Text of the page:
Program teaches about the physical functioning of riparian areas to effectively manage them for multiple uses
As the most biologically diverse and the most frequently overused component of Nevada rangelands, riparian areas have attracted a great deal of management attention. Different groups, such as ranchers, recreationalists and federal agencies, have varying uses for the areas, which leads to a considerable need for educating and focusing people on proper management to allow the continued diversity of uses while preserving the areas. Generally, if riparian areas function properly, all land users benefit, and this provides a great opportunity for teaching about riparian restoration, including enhancement of water quality, habitat for listed or important species, forage for livestock, and water for agriculture. Repeatedly, riparian management is identified as a top need in natural resource-oriented needs assessments, especially in northern Nevada.
Response/What’s Been Done
Nevada Creeks and Communities is an interagency and interdisciplinary program. The program team taught workshops and submitted proposals; wrote articles and publications; and worked with landowners, land users, and interest groups and agencies.
2017 activities include:
- Taught 77 students at three two-day Riparian Proper Functioning Condition Assessment for Integrated Riparian Management courses
- Taught 30 students at a three-day riparian grazing management class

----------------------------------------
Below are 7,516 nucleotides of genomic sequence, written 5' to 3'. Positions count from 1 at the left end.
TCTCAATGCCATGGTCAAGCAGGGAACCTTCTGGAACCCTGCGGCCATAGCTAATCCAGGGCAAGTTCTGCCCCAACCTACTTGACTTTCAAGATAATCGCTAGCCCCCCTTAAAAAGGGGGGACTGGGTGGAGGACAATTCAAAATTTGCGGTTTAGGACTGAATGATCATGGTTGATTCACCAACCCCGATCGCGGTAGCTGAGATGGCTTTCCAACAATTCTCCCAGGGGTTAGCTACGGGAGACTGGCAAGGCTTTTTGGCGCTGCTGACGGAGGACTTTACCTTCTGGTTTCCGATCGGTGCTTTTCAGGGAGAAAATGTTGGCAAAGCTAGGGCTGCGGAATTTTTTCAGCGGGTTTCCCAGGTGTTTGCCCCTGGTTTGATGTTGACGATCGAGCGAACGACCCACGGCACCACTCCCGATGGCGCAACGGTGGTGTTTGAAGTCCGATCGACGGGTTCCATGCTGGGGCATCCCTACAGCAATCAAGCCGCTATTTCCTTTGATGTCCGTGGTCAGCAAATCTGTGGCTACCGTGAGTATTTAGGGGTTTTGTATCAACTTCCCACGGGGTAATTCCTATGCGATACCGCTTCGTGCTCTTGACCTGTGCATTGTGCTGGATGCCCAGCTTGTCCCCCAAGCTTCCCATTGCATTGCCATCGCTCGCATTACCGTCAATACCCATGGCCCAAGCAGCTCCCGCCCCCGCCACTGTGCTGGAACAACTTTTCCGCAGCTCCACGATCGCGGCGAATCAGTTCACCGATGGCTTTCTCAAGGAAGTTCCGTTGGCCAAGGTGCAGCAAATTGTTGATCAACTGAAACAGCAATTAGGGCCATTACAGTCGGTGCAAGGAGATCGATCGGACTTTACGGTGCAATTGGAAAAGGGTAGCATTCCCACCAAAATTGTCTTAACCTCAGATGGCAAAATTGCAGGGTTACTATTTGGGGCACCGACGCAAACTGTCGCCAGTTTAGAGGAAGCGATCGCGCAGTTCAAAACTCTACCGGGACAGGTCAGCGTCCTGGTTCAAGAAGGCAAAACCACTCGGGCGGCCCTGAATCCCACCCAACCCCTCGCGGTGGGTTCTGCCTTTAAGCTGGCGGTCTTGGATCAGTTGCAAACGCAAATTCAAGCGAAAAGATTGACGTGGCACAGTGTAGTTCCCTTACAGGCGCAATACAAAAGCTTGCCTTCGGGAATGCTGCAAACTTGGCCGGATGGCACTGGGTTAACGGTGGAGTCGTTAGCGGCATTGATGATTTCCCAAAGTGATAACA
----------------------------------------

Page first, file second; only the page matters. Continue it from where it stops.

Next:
- Worked with Environmental Protection Agency scientists from the Las Vegas Office of Research and Development on the use of riparian proper functioning condition assessments
- Worked on pond and plug meadow restoration projects
- Proposed using Riparian Multiple Indicator Monitoring to study the response of riparian areas after wildfire
- Worked with the Shoesole Holistic Management Team to add riparian proper functioning condition concepts to their land management work. Efforts extended to Stewardship Alliance of Northeast Elko
Results/Impact and Partners
This program and the Creeks and Communities Team have been teaching about maintaining healthy riparian areas for 19 years, with more than 85 formal classes being taught.
In 2017, there were three students of the Riparian Proper Functioning Condition Assessment for Integrated Riparian Management courses who had taken the courses before and were using the information. Of the 77 students who took the class, 51 rated the following questions on a scale of 1 (disagree) to 5 (agree). Average scores were:
- 4.67 for the workshop increased my knowledge of this topic
- 4.25 for this workshop was worth my time
- 4.01 for I plan to use information learned at this workshop
- 4.45 for I would recommend this workshop to others
In addition, as a result of Proper Functioning Condition classes in Nevada, the EPA has embraced Proper Functioning Condition as a fundamentally useful tool for improving water quality, taught Proper Functioning Condition to tribes in California and Arizona, and hosted regional Proper Functioning Condition classes in Las Vegas.
The work of the Shoesole Holistic Management Team and the work of Carol Evans, BLM Elko fish biologist and active Team member, have been highlighted by several national awards.
Proper Functioning Condition concepts are also being integrated into numerous EPA publications and outside publications with lead authorship by EPA personnel with whom Extension collaborates.
Partners included Bureau of Land Management, Natural Resource Conservation Service, Nevada Department of Wildlife, U.S. Environmental Protection Agency, Saval Ranch, Pyramid Lake Paiute Tribe, Lincoln County Conservation District, Humboldt-Toiyabe National Forest, Inter-Tribal Council of Nevada, U.S. Forest Service, Newmont Mining, Nevada Cattlemen’s Association, Sawtooth National Forest, U.S. Fish and Wildlife Service, National Riparian Service, Shoesole Holistic Management Team, Carol Evans and Chris Ross.